More than 30 years after a pair of Charleston area developers took a chance on an industrial park with no roads or utilities — and, most importantly, no industry — the final parcel at Palmetto Commerce Park in North Charleston has been sold.
Frank Brumley and Mike Robinson, partners in Spring Grove Associates, recently sold the final 26 acres in February to Seal Beach, Calif., developer Xebec Realty Partners.
Xebec plans to build a 262,000-square-foot warehouse and distribution center on the site next to Pye Elementary School on Patriot Boulevard. The project is in the permitting stage, with plans submitted to North Charleston officials and the state Department of Health and Environmental Control.
Xebec specializes in industrial buildings in markets with existing port, highway and rail infrastructure. The company, which could not be reached for comment, has more than 7 million square feet of space in 58 projects, most of them in California. The speculative project it's planning for Palmetto Commerce would be its first development in South Carolina, according to the company's website.
Xebec bought the last parcel from the park's original developer for a little more than $1.8 million under the name Patriot XSC LLC.
That's about half the amount Brumley, CEO of Daniel Island Co., and Robinson, a Charleston native and longtime real estate appraiser, paid for the roughly 1,000-acre commerce park in 1985 with some other partners.
"It took longer than we anticipated," Brumley said of the park's development. "But once it took off, it really took off. The last six or eight years, it's been dynamic. But it took a while for it to be discovered."
In the past decade, Palmetto Commerce has established itself as one of the Charleston region's blue-chip industrial destinations. Aerospace giant Boeing Co. built its airplane interiors factory there, and followed with an adjacent jet engine design and manufacturing center. Mercedes-Benz Vans is building a $500 million plant that will manufacture the company's popular Sprinter Vans for U.S. customers.
They've been joined by companies like Cummins Turbo Technologies, Shimano American, AMT Aerospace, a Lineage Logistics cold-storage distribution center and TIGHITCO Inc., an aerospace firm owned by The Intertech Group.
The park's fiber-optic lines, redundant electrical sources and resistance to flooding — at 40 feet to 50 feet above sea level, the park is one of the highest points in Charleston County — have attracted data centers for health care provider Roper St. Francis and a 911 dispatch center.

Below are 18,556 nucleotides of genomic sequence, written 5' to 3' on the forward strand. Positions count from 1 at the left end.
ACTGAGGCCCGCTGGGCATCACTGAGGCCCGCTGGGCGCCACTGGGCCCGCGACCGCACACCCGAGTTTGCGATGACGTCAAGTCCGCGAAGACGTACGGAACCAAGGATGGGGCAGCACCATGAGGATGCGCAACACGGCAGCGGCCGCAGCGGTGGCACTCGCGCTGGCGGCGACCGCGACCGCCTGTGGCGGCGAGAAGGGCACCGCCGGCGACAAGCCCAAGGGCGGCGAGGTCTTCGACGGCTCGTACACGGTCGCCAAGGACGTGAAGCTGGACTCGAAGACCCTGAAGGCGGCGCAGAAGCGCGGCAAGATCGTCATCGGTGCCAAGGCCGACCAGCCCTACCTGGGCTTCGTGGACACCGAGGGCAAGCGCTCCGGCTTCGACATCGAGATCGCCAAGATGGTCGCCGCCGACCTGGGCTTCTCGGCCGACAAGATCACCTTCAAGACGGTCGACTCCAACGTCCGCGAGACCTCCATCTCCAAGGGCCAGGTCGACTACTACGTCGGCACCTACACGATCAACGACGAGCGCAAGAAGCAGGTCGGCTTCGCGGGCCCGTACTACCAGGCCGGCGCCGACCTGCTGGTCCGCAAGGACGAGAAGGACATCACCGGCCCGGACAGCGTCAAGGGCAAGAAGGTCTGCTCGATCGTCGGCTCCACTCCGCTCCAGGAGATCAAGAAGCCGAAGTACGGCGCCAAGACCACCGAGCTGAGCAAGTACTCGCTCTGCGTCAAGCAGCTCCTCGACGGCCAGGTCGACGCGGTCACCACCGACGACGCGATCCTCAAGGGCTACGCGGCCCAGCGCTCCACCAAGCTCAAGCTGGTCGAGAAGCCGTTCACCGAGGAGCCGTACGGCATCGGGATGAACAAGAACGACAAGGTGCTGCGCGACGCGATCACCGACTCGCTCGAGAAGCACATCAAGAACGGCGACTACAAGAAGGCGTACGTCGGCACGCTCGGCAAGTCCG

But the park hasn't always been so successful.
One of the its biggest initial problems was the lack of access to the site. Another was the economy — the 1985 purchase was sandwiched between a pair of recessions when businesses weren't clamoring to expand. And there were no utilities for those businesses, even if they wanted to locate there.
Despite those drawbacks, Palmetto Commerce Park had some impressive assets. One was banker Bob Royall, one of the park's biggest advocates and the former South Carolina commerce secretary. Royall helped the developers obtain a state grant that paid for infrastructure, including a road connecting the interior with Ladson Road.
Brumley and Robinson had also wooed some deep-pocketed investors — a who's who of Charleston business leaders at the time — and they paid off the park's mortgage within five years, allowing the group to ride out the lean times.
By 1994, North Charleston had a new mayor in Keith Summey, who promoted the park to business contacts and worked to extend Palmetto Commerce Parkway to Ashley Phosphate Road, nearly where it intersects with Interstate 26. There now is rail access and the park is within a few miles of the Port of Charleston.
In addition to the roads and support from business and political leaders statewide, Brumley credits manufacturers like Boeing and Mercedes-Benz Vans for the park's popularity, saying those businesses paved the way for others who might have been hesitant at first to build at Palmetto Commerce Park.
"There's a herd instinct," he said. "Once somebody figures it out, others are more willing to go in. It has exceeded all expectations and become the Class A park of choice."
There is still plenty of property and industrial space available at the park through a number of developers who bought big chunks of land from Spring Grove Associates in the early days. But for Brumley and his partners, the sale to Xebec a couple months ago caps a three-decade journey of highs and lows.
Mostly highs, Brumley said.
"When we sold that last parcel, we did a little high-five among the partnership," he said. "I have no regrets. Nothing lasts forever."